Does Tax Need To Be Taxing For Multinational Companies?
First published on Web Tv www.labourseetlavie.com, 26 November 2012
There is no doubt that, all over the world, tax authorities are toughening up their position considerably. All Governments, no matter where they are located, currently need money as a result of the consequences of the financial crisis, and taxes are one popular way of creating revenue. This can be seen to some extent by attempts being made in England to tax more or to effectively get hold of money which might not be directly taxable in England. It can be seen in France in the new projects and it is also apparent in many other countries.
The taxation of multinationals has been heavily debated recently, with companies such as Amazon, Google and Starbucks bearing the brunt of the furore. Some claim that taking advantage of tax loopholes is immoral, whereas others say it is just good business.
Taxand's Chairman, Frederic Donnedieu de Vabres, explains the difficulties faced by multinationals when it comes to paying their taxes.
"The main, and very complex, issue is the subject which has been the talking point in the cases which have hit the headlines, those of Amazon or Google. These cases have been talked about a lot, but the big difficulty behind it all is the way to fit extremely intangible businesses into a tax logic which is by definition of a geographical nature.
Each Government has its budget and therefore each Government claims its share of the profits, although these activities are totally intangible. The difficulty lies in the location of the profit, which is a complex subject, referred to as a permanent establishment. The question is to know where these multinationals have activities, as although it is difficult to understand where they are truly located, they always have a minimum establishment.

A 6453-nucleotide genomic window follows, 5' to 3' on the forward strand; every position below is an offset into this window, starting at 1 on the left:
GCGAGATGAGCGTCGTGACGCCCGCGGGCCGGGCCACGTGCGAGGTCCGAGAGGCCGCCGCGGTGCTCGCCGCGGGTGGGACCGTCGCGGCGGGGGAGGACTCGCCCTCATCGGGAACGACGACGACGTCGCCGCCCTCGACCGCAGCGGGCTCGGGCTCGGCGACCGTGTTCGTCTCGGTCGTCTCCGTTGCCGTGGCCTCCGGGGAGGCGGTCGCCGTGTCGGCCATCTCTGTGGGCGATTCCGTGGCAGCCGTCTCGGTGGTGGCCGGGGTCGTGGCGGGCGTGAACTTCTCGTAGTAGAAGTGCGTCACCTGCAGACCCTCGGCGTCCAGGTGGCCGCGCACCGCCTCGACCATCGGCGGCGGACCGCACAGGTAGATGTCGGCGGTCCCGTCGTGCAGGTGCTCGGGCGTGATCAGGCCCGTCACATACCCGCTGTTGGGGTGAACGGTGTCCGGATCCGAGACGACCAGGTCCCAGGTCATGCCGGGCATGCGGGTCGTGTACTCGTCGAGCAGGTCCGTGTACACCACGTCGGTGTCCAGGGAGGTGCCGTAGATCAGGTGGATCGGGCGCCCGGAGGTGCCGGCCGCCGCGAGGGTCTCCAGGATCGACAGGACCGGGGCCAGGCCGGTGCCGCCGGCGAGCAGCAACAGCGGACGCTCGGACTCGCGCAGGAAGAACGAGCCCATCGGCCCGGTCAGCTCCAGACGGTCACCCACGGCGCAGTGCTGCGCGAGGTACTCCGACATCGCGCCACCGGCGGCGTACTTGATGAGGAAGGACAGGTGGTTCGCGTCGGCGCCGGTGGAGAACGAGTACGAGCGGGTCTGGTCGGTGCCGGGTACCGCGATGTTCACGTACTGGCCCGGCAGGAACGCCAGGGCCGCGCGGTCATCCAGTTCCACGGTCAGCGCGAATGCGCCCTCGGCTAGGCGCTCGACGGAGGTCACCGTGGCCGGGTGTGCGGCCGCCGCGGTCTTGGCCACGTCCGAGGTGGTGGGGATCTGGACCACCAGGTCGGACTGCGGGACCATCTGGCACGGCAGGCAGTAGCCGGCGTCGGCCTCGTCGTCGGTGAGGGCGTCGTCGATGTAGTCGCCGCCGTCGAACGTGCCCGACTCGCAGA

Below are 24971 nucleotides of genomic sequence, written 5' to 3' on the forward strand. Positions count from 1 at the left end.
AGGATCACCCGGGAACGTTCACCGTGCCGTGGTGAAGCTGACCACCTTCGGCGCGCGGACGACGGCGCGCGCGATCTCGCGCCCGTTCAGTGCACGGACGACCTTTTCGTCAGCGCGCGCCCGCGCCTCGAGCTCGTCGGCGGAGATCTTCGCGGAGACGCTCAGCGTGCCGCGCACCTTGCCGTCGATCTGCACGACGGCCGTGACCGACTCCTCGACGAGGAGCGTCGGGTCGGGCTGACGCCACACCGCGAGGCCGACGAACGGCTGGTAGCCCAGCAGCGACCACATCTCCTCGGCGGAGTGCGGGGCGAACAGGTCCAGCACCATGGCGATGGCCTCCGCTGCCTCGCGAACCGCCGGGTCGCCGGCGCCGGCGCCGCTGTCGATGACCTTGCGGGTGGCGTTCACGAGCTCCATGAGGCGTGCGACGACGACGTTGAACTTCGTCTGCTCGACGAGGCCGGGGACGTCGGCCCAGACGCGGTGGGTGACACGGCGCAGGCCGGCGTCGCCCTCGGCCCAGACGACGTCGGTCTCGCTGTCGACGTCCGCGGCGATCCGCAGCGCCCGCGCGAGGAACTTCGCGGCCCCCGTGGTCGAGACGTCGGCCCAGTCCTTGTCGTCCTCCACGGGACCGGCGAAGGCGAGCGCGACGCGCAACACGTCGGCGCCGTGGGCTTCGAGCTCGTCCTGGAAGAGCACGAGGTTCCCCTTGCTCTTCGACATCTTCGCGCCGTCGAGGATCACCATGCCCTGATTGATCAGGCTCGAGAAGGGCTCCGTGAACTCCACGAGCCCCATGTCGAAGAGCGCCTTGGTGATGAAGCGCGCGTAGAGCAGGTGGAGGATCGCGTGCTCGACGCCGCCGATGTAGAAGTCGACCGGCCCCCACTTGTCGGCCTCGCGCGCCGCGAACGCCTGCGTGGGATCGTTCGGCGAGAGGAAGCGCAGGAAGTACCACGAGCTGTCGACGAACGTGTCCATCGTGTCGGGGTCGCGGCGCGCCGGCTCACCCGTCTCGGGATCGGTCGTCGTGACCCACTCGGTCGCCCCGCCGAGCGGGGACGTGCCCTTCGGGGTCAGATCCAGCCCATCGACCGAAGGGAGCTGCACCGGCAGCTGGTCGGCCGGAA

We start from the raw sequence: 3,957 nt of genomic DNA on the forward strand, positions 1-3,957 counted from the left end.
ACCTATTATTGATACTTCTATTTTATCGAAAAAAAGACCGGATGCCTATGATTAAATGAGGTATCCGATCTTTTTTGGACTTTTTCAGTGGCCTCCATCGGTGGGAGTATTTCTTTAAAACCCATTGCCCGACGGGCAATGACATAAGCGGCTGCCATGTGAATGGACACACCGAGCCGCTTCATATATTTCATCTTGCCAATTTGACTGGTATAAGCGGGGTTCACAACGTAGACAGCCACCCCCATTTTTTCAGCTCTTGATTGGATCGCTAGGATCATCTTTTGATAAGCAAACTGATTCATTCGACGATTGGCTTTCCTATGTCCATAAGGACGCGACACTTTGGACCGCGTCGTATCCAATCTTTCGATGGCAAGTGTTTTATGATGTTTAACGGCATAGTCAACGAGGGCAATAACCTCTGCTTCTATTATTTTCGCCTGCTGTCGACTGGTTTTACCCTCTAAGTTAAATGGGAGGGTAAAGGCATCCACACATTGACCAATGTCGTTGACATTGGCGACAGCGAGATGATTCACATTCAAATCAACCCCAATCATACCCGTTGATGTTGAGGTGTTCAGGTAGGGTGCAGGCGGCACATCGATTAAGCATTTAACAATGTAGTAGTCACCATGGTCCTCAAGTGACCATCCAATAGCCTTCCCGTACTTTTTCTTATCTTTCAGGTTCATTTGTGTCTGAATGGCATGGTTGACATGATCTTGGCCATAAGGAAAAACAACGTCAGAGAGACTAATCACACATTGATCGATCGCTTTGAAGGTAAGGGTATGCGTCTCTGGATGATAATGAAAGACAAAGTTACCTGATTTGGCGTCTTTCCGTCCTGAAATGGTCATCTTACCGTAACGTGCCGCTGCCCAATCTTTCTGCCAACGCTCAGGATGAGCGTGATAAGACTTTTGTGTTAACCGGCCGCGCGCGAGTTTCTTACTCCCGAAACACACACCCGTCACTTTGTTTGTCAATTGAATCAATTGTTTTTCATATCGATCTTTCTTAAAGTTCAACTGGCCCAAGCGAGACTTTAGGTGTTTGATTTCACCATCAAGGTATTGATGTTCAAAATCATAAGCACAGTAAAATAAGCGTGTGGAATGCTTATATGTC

The tax authorities' interest is to claim the existence of a permanent establishment by saying that there is a base for taxation and claim this taxation. The difficulty lies, after that, in knowing how to determine these profits, because the figures are global, and therefore it is difficult to know what they are."
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The taxation of multinationals is a big issue facing the marketplace today. There are difficulties in terms of the claims made by Governments with regard to the existence of a permanent establishment, and also in defining the amount of profit which should be attributed per country, and which is therefore taxable. One solution which has been discussed is the reconstruction of profit on the basis of sales or revenues, however no firm actions have, as of yet, been brought to the forefront.